Money market mastermind decodes industry secrets

Money market mastermind decodes industry secrets

Ranadeb Chaudhuri, Ph.D. gesturing with his hands
Ranadeb Chaudhuri, PhD

The asset management industry directs the investment of $71 trillion worldwide. By 2020, managing other people’s money is projected to become a $100-trillion business. But who is managing the managers?

Oakland University associate professor of finance Ranadeb Chaudhuri, Ph.D., is poised to become one of the industry’s leading watchdogs, shedding insight on some of the mysteries of money managers — particularly those at institutional asset management firms.

Dr. Chaudhuri’s background includes research on investments, derivatives and corporate finance. His current area of research illustrates how money managers’ academic qualifications matter in the asset management industry.

Key Takeaways

Asset managers cross-subsidize funds, creating star performers at the expense of other funds in the same family, often benefiting the firm more than the investor.

The performance record of institutional asset managers with Ph.D.s is better than those without.

Talent trumps training when it comes to the success of Ph.D. money managers. Innate ability matters more than field-specific training among asset managers holding a doctorate degree. 

In a recent study Dr. Chaudhuri found that the performance of investment products managed by firms where asset managers hold Ph.D.s is superior to that of products managed by similar firms that do not hire Ph.D.s. However, talent trumps training when it comes to the success of Ph.D. money managers. Innate ability matters more than field specific training among asset managers holding a doctorate degree. This study was coauthored with professor Zoran Ivković of Michigan State University, professor Joshua Pollet of the University of Illinois and professor Charles Trzcinka of Indiana University.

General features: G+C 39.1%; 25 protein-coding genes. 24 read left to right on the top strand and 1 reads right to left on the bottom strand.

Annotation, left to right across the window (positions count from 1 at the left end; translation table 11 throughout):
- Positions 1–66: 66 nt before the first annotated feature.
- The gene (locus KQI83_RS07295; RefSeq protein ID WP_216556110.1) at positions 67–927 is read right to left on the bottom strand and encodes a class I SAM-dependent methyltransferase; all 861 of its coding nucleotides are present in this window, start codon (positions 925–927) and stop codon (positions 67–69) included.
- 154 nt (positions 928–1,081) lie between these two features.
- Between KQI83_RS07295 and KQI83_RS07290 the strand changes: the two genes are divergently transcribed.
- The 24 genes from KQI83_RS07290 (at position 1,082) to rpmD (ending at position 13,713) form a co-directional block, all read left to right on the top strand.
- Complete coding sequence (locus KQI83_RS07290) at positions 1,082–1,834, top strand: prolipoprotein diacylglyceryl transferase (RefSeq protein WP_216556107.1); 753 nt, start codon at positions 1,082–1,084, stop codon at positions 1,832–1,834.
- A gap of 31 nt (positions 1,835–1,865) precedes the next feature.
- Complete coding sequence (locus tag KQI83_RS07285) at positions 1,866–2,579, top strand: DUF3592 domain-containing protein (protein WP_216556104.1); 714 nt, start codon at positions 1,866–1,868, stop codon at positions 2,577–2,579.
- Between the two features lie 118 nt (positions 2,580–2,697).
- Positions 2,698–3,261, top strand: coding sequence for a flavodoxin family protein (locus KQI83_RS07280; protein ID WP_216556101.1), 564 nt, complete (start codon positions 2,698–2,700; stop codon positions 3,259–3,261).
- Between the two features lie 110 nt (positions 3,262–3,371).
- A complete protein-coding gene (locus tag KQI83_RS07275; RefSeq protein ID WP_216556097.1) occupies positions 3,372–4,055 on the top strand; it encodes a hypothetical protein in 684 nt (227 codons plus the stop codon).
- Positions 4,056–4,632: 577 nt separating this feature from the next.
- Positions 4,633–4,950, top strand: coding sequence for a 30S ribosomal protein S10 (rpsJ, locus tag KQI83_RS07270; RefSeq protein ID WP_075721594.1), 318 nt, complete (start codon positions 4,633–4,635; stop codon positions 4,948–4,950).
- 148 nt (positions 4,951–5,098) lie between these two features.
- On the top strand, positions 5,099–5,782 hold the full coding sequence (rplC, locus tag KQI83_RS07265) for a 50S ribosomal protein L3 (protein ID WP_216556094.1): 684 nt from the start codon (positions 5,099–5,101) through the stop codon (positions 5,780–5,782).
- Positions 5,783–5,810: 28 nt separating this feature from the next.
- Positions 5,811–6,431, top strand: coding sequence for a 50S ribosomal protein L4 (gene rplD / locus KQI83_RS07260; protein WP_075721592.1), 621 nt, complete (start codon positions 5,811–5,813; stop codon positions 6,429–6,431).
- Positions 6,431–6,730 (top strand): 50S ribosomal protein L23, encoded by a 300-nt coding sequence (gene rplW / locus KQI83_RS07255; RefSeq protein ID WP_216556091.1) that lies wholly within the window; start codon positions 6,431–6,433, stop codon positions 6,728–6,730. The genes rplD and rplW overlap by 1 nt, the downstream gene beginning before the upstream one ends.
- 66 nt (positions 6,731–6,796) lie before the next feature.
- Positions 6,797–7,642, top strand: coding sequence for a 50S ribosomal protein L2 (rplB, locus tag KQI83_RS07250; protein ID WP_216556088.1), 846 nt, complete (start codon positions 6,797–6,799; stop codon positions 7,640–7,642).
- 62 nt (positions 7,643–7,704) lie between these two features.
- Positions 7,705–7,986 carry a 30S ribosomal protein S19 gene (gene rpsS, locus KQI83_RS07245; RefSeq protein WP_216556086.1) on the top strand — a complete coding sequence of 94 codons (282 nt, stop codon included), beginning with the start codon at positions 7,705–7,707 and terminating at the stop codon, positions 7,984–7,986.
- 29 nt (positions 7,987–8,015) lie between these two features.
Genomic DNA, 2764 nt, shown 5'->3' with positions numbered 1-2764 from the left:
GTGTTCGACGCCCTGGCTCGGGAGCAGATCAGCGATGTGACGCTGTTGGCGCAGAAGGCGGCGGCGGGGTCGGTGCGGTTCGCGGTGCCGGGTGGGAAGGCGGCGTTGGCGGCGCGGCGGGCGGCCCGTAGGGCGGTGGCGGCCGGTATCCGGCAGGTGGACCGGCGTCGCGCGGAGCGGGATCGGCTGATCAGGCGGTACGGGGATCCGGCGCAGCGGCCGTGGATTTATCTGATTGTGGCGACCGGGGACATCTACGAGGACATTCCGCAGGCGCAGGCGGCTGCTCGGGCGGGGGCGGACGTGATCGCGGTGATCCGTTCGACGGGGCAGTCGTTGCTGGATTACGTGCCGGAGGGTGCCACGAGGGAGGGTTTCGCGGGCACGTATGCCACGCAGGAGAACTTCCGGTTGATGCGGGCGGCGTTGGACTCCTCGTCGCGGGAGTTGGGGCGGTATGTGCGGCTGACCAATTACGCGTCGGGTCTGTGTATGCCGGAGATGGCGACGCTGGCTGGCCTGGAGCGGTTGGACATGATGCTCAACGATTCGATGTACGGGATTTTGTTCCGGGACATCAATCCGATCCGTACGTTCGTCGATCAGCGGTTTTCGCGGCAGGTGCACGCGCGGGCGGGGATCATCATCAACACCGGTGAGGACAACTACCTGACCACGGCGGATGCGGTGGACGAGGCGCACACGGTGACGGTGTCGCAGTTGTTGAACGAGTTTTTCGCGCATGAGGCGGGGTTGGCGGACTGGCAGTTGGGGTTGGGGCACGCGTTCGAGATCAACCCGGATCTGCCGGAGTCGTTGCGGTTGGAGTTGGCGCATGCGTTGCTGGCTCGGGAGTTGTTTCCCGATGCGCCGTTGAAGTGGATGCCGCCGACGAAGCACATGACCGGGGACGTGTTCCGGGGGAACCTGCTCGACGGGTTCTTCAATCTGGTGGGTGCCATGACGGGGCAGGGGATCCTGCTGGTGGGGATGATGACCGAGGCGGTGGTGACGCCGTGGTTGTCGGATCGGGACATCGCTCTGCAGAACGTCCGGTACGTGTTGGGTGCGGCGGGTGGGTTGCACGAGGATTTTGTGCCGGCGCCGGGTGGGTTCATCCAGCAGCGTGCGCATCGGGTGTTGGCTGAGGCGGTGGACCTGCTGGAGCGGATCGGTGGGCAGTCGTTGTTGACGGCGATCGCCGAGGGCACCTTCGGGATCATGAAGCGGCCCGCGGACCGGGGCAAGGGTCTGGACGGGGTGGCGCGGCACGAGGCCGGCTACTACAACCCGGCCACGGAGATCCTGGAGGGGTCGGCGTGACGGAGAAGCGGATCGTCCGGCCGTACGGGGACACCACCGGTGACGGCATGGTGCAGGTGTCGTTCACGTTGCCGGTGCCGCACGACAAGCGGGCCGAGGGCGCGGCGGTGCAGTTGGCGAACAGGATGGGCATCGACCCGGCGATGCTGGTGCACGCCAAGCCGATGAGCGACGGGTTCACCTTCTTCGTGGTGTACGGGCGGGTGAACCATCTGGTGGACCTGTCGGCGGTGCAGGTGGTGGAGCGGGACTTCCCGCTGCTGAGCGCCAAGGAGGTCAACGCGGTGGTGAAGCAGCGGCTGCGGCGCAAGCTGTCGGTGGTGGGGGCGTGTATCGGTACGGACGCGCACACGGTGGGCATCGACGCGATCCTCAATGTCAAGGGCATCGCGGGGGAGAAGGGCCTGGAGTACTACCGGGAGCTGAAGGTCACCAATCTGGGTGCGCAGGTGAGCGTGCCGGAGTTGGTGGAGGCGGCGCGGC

Another study examines how money management firms subsidize higher-value funds at the expense of lower-value funds of the same firm. It suggests that finding a superior investment option means not only identifying a talented manager, but also a setting in which the institutional asset management firm is willing to enhance product performance by cross-subsidizing it.

When asset managers across the country began reaching out to him to inquire more about his work, Dr. Chaudhuri says he knew he was making an impact in the finance industry.

“The guiding premise throughout my current work and my future research agenda is to explore novel empirical facts and to develop structural and/or theoretical models to explain these results,” he says.

Dr. Ranadeb Chaudhuri, associate professor of finance, joined the Oakland University School of Business Administration in 2009. He has a strong quantitative background that includes an undergraduate and master’s degree in mathematics from the Indian Institute of Technology in Kharagpur, India. He earned a master’s degree in mathematics specializing in computational finance at Purdue University. He followed that with a doctorate degree in finance from Michigan State University. Dr. Chaudhuri is known on campus as an expert in asset pricing. He is also the founding faculty supervisor to the OU Student Managed Investment Fund powered by The Kresge Foundation.

The Review of Financial Studies Chaudhuri, R., Ivkovic´ , Z., & Trzcinka, C., (2017). Cross-subsidization in institutional asset management firms, 60.